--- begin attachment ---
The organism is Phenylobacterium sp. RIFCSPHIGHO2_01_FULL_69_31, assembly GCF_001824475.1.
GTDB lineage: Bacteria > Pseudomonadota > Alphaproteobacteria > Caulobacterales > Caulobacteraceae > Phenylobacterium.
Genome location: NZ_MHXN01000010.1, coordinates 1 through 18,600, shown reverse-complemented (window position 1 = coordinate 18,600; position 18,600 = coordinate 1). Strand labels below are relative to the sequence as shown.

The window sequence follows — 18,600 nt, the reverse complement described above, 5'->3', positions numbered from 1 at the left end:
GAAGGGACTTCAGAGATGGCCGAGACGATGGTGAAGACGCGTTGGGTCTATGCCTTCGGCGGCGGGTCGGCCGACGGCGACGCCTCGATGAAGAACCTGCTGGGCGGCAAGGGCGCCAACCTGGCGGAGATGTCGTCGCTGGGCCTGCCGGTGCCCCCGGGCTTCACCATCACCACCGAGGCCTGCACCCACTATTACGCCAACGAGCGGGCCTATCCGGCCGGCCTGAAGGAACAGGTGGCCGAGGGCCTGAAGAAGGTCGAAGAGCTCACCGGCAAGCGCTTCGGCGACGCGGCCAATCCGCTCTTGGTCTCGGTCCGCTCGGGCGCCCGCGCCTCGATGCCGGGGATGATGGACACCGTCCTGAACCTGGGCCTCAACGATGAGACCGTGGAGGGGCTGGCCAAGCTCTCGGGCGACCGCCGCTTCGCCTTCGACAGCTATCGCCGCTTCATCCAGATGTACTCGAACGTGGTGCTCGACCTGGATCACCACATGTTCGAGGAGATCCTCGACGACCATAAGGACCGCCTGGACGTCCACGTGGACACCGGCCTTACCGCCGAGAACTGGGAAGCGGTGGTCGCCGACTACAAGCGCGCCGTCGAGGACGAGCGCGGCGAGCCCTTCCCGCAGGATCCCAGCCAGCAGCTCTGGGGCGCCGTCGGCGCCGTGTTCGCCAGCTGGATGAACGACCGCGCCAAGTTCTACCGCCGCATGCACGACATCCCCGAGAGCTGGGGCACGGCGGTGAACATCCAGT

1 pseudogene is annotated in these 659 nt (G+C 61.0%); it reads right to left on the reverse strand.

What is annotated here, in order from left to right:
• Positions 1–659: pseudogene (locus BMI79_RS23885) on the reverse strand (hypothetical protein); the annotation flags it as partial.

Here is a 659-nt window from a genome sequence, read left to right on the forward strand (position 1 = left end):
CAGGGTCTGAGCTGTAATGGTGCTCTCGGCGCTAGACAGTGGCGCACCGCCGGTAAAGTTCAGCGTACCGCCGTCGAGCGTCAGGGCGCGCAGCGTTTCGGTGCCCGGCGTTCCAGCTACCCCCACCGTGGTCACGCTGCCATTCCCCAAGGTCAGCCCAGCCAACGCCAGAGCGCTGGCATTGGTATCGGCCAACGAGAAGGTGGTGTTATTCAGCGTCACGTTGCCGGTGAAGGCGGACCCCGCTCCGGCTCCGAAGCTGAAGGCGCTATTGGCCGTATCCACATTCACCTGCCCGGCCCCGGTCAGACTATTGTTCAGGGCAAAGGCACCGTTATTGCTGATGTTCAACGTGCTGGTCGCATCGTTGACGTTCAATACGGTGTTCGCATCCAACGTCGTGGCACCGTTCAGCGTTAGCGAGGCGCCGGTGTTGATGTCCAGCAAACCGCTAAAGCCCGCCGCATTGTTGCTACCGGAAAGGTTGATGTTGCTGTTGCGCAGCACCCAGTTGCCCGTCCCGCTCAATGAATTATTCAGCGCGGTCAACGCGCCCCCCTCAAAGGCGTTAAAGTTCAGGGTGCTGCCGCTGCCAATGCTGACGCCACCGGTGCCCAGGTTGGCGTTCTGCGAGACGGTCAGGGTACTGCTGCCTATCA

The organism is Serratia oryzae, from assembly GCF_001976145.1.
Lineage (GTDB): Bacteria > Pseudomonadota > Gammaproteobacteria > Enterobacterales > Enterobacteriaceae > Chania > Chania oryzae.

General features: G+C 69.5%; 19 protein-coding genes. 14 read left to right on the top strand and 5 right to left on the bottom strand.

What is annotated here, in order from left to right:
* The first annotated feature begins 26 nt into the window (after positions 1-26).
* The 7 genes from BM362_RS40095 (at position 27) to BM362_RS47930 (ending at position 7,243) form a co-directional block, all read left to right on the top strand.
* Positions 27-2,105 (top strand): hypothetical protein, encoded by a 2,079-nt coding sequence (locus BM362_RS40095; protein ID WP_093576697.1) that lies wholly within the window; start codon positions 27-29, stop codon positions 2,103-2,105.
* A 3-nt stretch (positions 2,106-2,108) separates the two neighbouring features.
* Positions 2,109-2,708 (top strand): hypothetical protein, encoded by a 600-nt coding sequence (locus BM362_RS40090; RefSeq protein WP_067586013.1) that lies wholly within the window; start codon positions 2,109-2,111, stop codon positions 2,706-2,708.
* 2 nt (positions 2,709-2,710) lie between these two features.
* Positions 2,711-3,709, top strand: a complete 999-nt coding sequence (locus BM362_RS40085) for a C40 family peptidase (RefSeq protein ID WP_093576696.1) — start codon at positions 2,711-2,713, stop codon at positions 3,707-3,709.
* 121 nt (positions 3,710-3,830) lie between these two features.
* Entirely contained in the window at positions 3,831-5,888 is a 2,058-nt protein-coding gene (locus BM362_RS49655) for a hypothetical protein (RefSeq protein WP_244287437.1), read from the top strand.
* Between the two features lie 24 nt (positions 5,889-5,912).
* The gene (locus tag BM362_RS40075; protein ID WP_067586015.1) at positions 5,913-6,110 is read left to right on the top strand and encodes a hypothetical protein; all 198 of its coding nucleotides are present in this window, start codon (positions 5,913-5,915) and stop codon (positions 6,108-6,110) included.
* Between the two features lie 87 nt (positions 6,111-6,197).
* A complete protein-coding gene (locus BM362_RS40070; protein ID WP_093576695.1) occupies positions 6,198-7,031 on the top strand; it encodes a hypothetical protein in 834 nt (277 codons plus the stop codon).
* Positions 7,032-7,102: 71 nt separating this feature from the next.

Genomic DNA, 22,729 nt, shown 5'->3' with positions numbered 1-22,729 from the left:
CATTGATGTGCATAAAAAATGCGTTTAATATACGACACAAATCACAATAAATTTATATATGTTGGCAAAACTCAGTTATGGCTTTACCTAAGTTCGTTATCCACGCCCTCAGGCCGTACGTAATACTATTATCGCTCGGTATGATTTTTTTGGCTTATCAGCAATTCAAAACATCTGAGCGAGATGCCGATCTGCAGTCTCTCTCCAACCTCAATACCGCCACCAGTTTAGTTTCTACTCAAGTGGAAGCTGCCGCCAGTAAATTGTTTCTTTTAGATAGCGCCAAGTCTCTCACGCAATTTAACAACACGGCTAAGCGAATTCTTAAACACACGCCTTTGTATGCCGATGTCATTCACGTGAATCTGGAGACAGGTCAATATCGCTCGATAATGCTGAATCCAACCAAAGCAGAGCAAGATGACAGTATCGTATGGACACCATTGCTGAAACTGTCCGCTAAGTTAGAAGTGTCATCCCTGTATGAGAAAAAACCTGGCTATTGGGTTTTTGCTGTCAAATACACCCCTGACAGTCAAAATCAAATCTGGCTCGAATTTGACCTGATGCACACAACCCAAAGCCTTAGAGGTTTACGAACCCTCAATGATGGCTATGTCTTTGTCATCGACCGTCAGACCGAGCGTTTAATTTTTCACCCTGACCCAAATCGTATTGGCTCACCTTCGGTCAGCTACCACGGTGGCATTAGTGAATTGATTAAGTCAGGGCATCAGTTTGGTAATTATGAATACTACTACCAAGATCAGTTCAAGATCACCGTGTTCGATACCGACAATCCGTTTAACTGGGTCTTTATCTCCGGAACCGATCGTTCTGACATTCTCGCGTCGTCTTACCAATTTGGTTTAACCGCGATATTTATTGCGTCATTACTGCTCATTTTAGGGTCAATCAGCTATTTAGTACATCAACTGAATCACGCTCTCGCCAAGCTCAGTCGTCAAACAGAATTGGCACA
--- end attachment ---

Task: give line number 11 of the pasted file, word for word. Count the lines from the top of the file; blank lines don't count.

The organism is Serratia oryzae, from assembly GCF_001976145.1.